In the same way that you’ve said that you ultimately figured out that you wanted to have her find out who Batman was, was it your intent at the beginning — I know you’ve said repeatedly that you like your stories to sort of grow organically and see where they take you — but was it always your intention to finish with the Joker and have that be the climax of the entire thing?

Steve: Yes. Oh yeah. I mean, you’ve got to build toward a climax. It’s got to come to an end and you want it to be a big end. And there’s nobody bigger than the Joker in the Batman’s world. The fact that it was also headed toward Bruce and Silver, simultaneously, just made it that much richer.

The Joker is the biggest villain. If I’m going to have my seven or eight issues, it’s going to be my entire Batman oeuvre — it’s going to end with the Joker. I’m not going to end with even the Penguin. It’s like, the Joker is The Guy.

Dan: We’ve talked about your thoughts about the Joker and what made yours distinct. But taking it one step further in the actual plot itself — with the MacGuffin, the Joker fish — where did all of that come from? 

Steve: Well, in the same way that I thought the Penguin ought to have an actual mystery with actual clues, for the Joker I thought we needed an actual insane plot. But a plot that you can see is insane, but you can follow that he doesn’t. That he’s crazy.

That’s the thing again: We hadn’t seen a really crazy Joker for 40 years at this point. All due respect to The Joker’s Five-Way Revenge! (in Batman #251 by Denny O’Neil and Neal Adams), he was just a dangerous sort of character. We hadn’t seen a crazy homicidal maniac, and that’s where I wanted to get to with him. It hadn’t been there for 40 years, or 35 or whatever it was, but nobody said, as far as I remember, people didn’t go, “Well, what the fuck is this?” They all said, “Oh yeah, that’s the Joker!” Everybody knows that’s the Joker, but comics hadn’t done him forever.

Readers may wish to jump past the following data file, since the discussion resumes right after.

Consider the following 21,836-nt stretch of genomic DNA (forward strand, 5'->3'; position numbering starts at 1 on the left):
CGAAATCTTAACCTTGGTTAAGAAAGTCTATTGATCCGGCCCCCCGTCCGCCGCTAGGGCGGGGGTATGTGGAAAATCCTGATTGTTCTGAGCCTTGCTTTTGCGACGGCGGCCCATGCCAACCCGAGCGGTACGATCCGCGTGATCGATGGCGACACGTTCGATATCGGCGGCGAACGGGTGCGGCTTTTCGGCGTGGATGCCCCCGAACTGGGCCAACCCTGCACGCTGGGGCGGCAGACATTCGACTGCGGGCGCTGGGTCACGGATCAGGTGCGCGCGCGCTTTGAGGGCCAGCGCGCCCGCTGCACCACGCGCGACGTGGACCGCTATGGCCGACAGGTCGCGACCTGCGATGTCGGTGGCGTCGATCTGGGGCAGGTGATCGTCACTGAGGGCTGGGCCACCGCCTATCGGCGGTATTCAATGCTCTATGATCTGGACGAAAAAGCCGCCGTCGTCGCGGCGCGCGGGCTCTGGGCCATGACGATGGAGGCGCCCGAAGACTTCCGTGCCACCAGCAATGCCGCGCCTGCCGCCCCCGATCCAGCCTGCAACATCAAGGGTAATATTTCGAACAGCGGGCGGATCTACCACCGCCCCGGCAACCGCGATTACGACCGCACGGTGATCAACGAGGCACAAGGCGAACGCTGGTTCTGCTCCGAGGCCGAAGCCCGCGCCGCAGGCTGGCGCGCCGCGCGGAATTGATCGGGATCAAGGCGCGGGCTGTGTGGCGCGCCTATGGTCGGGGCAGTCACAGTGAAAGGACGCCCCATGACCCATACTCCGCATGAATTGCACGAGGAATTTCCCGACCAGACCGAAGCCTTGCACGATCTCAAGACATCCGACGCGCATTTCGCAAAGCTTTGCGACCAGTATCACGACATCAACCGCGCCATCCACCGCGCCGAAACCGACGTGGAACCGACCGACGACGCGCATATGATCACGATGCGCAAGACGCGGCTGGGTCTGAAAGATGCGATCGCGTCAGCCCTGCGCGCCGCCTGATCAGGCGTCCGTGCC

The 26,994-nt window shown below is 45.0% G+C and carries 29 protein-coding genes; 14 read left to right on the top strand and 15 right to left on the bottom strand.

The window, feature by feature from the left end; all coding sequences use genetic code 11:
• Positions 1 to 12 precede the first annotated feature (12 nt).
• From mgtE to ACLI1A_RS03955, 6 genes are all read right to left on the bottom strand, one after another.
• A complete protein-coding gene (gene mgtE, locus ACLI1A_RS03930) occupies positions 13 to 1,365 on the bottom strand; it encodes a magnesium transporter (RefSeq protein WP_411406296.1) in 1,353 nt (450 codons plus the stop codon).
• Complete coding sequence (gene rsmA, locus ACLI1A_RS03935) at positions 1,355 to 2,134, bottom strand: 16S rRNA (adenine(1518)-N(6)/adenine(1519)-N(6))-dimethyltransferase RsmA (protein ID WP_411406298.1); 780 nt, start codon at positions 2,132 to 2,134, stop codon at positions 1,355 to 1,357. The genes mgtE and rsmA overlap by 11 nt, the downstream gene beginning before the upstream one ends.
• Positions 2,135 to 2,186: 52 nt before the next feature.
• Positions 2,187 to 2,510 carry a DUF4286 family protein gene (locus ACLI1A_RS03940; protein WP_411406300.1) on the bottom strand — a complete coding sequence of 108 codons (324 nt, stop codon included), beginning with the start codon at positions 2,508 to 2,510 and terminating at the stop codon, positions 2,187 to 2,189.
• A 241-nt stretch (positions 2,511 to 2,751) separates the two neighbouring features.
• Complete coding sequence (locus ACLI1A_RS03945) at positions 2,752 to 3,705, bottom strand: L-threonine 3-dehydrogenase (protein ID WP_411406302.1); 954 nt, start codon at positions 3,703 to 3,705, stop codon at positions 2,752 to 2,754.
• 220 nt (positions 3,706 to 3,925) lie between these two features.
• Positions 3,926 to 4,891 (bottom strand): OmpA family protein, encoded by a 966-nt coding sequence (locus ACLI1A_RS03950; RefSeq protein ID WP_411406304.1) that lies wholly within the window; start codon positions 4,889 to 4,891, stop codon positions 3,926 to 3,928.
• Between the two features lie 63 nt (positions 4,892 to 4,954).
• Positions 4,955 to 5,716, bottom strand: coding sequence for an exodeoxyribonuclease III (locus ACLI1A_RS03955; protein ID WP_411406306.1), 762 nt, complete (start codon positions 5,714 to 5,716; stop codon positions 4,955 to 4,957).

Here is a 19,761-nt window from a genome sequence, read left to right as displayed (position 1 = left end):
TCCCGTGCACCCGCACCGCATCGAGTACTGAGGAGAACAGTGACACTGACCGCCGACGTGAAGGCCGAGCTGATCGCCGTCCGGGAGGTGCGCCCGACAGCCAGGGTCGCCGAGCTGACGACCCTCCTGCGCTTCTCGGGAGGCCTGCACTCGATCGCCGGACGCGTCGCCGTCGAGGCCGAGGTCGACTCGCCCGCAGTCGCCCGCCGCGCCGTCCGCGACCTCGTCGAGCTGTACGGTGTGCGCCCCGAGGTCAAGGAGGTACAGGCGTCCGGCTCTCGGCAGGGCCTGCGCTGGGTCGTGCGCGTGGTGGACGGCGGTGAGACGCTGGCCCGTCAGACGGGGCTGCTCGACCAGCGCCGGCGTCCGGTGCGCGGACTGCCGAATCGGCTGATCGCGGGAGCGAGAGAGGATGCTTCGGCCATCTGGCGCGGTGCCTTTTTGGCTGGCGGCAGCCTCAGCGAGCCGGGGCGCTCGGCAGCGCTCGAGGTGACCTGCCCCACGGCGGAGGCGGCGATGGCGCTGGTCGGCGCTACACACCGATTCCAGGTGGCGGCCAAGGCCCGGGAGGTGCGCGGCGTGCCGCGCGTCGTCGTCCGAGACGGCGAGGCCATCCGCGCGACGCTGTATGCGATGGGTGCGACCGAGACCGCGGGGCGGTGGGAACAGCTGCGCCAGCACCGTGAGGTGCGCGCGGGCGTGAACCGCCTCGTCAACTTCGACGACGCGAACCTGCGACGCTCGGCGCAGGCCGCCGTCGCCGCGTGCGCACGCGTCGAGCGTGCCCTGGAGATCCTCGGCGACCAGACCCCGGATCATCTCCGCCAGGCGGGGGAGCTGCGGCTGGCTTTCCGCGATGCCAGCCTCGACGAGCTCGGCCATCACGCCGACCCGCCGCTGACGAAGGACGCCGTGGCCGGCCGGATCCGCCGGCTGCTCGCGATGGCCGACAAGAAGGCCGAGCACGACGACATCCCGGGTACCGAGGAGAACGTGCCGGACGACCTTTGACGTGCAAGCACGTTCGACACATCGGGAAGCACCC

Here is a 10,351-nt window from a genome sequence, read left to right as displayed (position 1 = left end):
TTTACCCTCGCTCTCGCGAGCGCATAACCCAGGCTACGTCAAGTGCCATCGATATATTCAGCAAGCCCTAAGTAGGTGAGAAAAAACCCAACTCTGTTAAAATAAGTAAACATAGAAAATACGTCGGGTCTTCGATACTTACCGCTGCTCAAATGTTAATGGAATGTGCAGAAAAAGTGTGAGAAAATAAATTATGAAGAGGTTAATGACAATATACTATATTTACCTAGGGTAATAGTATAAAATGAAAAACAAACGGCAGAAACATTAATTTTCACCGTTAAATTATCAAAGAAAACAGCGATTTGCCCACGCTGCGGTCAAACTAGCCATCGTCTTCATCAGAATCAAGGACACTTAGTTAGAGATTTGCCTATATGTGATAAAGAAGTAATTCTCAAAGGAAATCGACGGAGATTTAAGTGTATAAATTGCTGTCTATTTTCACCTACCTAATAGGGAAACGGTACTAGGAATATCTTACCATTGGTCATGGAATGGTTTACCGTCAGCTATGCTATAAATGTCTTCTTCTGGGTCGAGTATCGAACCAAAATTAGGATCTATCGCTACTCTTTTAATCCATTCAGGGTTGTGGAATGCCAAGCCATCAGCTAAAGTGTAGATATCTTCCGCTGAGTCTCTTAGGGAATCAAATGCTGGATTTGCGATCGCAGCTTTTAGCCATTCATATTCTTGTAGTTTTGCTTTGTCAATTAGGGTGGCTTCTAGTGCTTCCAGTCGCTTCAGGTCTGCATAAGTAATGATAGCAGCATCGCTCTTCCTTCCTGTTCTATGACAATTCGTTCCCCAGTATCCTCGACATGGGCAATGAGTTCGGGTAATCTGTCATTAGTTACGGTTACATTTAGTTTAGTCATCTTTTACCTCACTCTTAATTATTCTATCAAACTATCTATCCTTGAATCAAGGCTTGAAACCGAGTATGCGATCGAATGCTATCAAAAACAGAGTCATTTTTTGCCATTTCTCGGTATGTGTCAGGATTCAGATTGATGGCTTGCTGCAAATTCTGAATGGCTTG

So he comes in, he’s crazy, and exactly why fish? Why laughing fish? I just was sort of noodling, you know, there’s a part of my brain that can become all the different characters. That’s what I like about writing. I can get inside each one of these heads. Getting inside the Joker’s head, I can sort of short circuit my brain a little bit and go well now what is insane?